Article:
With every organization that I am a part of, I am working to offer ideas, action and real solutions against racism, for progress, diversity, equality and inclusion. It is an honor to serve and lead in change. I appreciate getting to use my voice, wisdom and experiences in the places and spaces that I am connected. It starts with real conversations, discussing real issues with real info, in real time, working through real ideas, looking at real examples and experiences, considering the real truths, demonstrating that it will require real work, real empathy, real compassion, real healing, real connection, real action and after that, the expectation can be real change. I feel it is my responsibility—for my own freedoms, for my own life, for my own community and for anybody’s future. I must do my part.
Weeks have passed since the protests erupted across the country, but the work must continue. In your opinion what should non-Black people be doing to support the Black community?
Non-Black people should start with education. There are many resources from books and YouTube videos. Social media provides many experiences that have been captured. I just don't think people are quick to want to change what they don’t understand. And often what they see they don't identify with or view it as so exceptional that there's no urgency to do anything.
I would suggest non-Black people have some implicit bias training. Black people [are] being killed... It’s hard to imagine that or connect to that if it’s not happening in your neighborhood, [to your] family or sphere of influence…
Through implicit bias training is the opportunity to hear how you might possibly be part of the problem and never knew or identified your behaviors as non-racist. Look inside and look around. What does diversity look like through your lens and community? A dear friend of mine said to me, "Gina, I’ve never considered myself a racist, but I've also never been part of any solution." I took that as: I never have thought of myself as a racist, but I haven’t done anything not to be. That’s the perspective non-Black people have to be willing to consider. From there, then they can determine what next, and what should/could I do to be part of any solution, beyond that.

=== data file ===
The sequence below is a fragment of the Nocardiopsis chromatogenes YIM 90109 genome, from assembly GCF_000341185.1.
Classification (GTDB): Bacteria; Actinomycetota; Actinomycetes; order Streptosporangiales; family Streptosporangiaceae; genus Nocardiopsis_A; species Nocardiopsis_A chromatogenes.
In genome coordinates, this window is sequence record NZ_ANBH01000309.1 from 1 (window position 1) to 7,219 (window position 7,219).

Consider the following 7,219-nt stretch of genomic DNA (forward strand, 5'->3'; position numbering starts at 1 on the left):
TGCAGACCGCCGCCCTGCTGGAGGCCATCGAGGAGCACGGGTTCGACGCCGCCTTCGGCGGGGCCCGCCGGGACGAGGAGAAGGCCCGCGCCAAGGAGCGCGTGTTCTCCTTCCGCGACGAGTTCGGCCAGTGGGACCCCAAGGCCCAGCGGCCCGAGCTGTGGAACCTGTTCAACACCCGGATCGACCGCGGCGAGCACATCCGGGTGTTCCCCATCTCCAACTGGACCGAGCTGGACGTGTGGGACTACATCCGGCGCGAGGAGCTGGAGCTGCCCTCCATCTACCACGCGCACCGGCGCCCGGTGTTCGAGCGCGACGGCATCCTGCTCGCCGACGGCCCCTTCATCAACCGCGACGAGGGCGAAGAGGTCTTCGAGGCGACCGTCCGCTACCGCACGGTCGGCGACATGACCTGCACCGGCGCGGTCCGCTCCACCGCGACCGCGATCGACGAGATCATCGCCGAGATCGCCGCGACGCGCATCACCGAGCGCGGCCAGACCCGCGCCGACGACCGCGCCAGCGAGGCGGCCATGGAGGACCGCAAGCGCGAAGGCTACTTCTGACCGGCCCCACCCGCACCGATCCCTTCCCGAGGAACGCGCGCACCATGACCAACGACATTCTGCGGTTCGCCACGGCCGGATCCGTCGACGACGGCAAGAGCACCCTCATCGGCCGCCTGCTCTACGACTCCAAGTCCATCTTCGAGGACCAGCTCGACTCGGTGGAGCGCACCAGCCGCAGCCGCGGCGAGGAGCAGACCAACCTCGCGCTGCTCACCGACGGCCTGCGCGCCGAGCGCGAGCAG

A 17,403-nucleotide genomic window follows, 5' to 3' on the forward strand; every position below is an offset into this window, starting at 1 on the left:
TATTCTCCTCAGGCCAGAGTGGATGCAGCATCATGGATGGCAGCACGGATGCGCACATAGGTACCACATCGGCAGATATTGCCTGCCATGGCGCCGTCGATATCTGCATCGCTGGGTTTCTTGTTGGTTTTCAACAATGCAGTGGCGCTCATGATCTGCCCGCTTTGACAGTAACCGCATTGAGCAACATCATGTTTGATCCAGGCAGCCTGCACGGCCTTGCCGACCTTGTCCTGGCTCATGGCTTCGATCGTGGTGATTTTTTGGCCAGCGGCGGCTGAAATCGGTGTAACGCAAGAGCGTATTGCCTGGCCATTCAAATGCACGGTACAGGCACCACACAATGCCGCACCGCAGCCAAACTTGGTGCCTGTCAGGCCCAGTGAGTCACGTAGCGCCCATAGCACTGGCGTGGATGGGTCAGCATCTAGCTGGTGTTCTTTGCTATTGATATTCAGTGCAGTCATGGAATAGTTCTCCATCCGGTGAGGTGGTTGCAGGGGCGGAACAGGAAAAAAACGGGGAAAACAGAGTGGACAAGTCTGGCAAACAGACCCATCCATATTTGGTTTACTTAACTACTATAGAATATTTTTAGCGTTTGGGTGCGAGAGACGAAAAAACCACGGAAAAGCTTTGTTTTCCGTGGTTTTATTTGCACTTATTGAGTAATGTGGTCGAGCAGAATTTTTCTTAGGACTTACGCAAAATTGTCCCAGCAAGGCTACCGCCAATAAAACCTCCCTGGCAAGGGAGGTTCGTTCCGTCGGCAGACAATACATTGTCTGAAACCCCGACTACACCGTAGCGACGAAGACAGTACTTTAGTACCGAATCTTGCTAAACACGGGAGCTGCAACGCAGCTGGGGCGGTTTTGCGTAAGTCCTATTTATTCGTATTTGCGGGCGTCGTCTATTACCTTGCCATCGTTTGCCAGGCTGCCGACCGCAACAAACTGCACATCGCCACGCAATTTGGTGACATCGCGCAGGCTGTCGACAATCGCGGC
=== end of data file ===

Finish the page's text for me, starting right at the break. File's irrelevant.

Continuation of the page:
The COVID-19/coronavirus pandemic has undoubtedly rocked and continues to rock the music industry as a whole. What has this moment taught you about our industry?
We already knew that we were creative… We are seeing creativity soar, as the creatives' voice rises…
Seeing our creativity and innovation on display during this time is simply refreshing. It’s also refreshing to see so many in the music industry come together, to connect, support, sustain, help heal and offer whatever they have proving that we are a real community. Much like many of our families. We might not speak daily, but when we need each other, we show up. It’s such an amazing thing to see so many show up.
What has this moment taught you personally?
I feel like I have always had an appreciation for life, but as I sit here today, I am profoundly grateful for life and the lives of those who mean anything to me.
Moments like this can inspire creativity and/or innovation—as an executive, have you witnessed this within your company via your team and the artists on your roster?
I am so proud of our team and our artists… as well as their managers and consultants who are all working diligently to keep all of our businesses going and thriving. With market visits and live touring being such a huge part of our business and now at a stand-still, everyone is finding unique ways to connect meaningfully with their audiences. What could have been obstacles, we are finding ways to convert those moments to opportunity!